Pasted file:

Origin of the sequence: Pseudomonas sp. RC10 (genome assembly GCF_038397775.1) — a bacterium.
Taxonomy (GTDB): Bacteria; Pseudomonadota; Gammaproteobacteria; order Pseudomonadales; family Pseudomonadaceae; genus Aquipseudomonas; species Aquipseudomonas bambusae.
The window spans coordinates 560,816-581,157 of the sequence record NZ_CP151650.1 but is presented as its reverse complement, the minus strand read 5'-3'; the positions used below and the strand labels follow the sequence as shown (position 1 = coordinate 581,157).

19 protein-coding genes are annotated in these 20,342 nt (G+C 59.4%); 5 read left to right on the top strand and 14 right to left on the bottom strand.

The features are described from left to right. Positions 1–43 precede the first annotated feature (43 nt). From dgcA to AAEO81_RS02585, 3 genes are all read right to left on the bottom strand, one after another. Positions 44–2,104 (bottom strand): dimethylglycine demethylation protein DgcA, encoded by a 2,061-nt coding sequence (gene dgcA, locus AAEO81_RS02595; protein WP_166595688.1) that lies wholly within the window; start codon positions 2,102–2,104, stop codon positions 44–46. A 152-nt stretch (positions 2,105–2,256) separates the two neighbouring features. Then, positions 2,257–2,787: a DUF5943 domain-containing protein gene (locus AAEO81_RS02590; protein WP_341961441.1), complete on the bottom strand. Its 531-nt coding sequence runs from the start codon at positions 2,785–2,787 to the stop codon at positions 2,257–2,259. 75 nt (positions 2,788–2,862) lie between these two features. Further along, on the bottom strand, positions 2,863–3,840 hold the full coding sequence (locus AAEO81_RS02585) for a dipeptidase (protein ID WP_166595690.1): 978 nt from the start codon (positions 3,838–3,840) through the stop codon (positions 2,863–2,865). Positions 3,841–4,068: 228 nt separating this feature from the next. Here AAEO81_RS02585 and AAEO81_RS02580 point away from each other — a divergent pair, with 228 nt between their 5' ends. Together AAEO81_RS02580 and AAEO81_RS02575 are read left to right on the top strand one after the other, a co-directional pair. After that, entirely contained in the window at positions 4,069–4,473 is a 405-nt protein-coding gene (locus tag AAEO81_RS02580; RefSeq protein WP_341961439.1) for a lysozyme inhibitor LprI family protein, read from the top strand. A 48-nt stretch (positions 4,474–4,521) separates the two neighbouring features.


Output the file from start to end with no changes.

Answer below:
Origin of the sequence: Pseudomonas sp. RC10 (genome assembly GCF_038397775.1) — a bacterium.
Taxonomy (GTDB): Bacteria; Pseudomonadota; Gammaproteobacteria; order Pseudomonadales; family Pseudomonadaceae; genus Aquipseudomonas; species Aquipseudomonas bambusae.
The window spans coordinates 560,816-581,157 of the sequence record NZ_CP151650.1 but is presented as its reverse complement, the minus strand read 5'-3'; the positions used below and the strand labels follow the sequence as shown (position 1 = coordinate 581,157).

19 protein-coding genes are annotated in these 20,342 nt (G+C 59.4%); 5 read left to right on the top strand and 14 right to left on the bottom strand.

The features are described from left to right. Positions 1–43 precede the first annotated feature (43 nt). From dgcA to AAEO81_RS02585, 3 genes are all read right to left on the bottom strand, one after another. Positions 44–2,104 (bottom strand): dimethylglycine demethylation protein DgcA, encoded by a 2,061-nt coding sequence (gene dgcA, locus AAEO81_RS02595; protein WP_166595688.1) that lies wholly within the window; start codon positions 2,102–2,104, stop codon positions 44–46. A 152-nt stretch (positions 2,105–2,256) separates the two neighbouring features. Then, positions 2,257–2,787: a DUF5943 domain-containing protein gene (locus AAEO81_RS02590; protein WP_341961441.1), complete on the bottom strand. Its 531-nt coding sequence runs from the start codon at positions 2,785–2,787 to the stop codon at positions 2,257–2,259. 75 nt (positions 2,788–2,862) lie between these two features. Further along, on the bottom strand, positions 2,863–3,840 hold the full coding sequence (locus AAEO81_RS02585) for a dipeptidase (protein ID WP_166595690.1): 978 nt from the start codon (positions 3,838–3,840) through the stop codon (positions 2,863–2,865). Positions 3,841–4,068: 228 nt separating this feature from the next. Here AAEO81_RS02585 and AAEO81_RS02580 point away from each other — a divergent pair, with 228 nt between their 5' ends. Together AAEO81_RS02580 and AAEO81_RS02575 are read left to right on the top strand one after the other, a co-directional pair. After that, entirely contained in the window at positions 4,069–4,473 is a 405-nt protein-coding gene (locus tag AAEO81_RS02580; RefSeq protein WP_341961439.1) for a lysozyme inhibitor LprI family protein, read from the top strand. A 48-nt stretch (positions 4,474–4,521) separates the two neighbouring features.